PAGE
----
Again, it's a case of not understanding a traders mentality. Although charts are used incorrectly by many, a chart can really tell you a lot about supply and demand. (See: Technical Analysis by Edwards and Magee). There is huge demand until 77.49, then it dries up. You'll get why from the Marcahnd Sage book.

    Actually, I probably do have a few years on you. But, I was trading foreign currencies as a senior in high school,and already had the Theory of Money and Credit down and Marchand Sage. I actually attended investment seminars (including a Gary North seminar) and economic seminars (e.g.at FEE) before I was old enough to drive. Sometimes I got my father to drive me, sometimes my grandmother. It really would have paid to listen to me even when I was a high schooler.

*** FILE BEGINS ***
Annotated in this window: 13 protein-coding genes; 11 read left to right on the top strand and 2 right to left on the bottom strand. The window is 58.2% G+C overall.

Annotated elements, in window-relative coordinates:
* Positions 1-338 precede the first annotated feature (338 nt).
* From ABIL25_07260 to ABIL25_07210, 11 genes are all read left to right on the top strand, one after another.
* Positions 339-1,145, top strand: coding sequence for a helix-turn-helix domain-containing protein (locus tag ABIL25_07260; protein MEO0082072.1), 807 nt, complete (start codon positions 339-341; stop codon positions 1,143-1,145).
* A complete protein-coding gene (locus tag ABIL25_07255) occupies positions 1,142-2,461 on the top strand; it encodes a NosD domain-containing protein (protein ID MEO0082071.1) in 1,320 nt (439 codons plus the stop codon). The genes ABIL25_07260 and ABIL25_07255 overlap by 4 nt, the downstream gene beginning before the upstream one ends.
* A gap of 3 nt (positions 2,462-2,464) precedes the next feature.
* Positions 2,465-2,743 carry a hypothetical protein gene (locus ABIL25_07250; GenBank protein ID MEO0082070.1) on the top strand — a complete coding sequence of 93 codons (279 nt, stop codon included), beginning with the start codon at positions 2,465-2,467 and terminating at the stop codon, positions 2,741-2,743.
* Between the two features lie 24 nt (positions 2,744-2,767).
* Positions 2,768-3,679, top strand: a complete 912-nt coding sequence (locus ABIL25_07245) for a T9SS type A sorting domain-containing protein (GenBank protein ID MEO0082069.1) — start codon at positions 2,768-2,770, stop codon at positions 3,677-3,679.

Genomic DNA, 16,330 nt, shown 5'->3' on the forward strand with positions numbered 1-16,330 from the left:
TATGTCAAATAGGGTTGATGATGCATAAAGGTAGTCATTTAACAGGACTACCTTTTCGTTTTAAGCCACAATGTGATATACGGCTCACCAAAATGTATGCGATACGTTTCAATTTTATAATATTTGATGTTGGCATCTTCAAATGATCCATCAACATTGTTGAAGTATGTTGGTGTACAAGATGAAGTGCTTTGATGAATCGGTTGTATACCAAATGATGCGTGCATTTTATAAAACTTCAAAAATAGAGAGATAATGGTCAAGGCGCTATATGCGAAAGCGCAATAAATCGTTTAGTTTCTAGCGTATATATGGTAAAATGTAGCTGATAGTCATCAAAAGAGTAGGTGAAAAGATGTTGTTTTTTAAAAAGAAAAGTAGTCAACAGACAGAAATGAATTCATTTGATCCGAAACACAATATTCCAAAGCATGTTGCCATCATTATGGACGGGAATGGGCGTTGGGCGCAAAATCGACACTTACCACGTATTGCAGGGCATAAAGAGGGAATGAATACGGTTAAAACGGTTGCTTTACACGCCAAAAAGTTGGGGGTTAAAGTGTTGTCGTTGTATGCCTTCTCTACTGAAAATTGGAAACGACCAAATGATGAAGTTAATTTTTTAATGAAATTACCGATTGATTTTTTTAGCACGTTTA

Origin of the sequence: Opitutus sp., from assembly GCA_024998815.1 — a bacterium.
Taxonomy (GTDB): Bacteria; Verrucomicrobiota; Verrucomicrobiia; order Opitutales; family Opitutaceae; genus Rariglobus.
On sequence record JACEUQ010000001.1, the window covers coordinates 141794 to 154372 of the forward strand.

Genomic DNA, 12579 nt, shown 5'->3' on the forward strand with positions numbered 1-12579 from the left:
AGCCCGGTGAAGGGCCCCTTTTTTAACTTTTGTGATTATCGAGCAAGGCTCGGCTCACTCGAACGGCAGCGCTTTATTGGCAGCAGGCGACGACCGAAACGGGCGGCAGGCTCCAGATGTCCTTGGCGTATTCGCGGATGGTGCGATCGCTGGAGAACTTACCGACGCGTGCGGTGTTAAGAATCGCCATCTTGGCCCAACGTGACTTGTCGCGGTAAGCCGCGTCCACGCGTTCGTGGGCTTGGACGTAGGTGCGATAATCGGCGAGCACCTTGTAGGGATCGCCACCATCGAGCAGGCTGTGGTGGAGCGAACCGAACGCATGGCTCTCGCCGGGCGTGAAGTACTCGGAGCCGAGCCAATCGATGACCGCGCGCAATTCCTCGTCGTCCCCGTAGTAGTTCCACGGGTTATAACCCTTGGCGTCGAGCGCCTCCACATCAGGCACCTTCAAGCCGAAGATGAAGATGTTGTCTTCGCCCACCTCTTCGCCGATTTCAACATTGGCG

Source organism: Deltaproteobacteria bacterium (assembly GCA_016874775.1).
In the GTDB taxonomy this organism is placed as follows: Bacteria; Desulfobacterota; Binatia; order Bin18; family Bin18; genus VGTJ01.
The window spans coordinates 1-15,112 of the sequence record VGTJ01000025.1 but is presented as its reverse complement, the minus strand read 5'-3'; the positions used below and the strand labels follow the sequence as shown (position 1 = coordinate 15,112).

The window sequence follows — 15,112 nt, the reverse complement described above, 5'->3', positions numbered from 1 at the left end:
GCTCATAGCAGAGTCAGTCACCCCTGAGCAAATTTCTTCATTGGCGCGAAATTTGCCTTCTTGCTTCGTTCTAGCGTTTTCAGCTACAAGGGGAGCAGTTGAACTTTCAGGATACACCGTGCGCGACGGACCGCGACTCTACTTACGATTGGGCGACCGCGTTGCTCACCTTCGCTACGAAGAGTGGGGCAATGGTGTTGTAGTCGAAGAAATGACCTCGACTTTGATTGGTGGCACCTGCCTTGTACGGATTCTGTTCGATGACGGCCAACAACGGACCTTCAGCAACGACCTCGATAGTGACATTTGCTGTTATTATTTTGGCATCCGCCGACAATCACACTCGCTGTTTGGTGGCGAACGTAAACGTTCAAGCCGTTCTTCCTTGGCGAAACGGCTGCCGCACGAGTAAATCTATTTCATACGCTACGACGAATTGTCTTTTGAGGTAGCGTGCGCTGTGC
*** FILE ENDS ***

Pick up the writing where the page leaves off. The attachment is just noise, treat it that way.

BTW: I consider myself an economist first and trading just a sideline. As an economist, I still think, that you are weak on methodology.

    If we ever meet, I can't do it publicly, but I will mention to you a, shall we say an EXTREMELY respected textbook writing econometrcian, who calls me fairly often about trading the markets. I make it clear to him that I think his work is junk, but he keeps calling (I think he agrees).

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  9. Gene,

    I thought Bob would jump on the economist comments and come up with Keynes.

    But, hey, welcome to the discussion.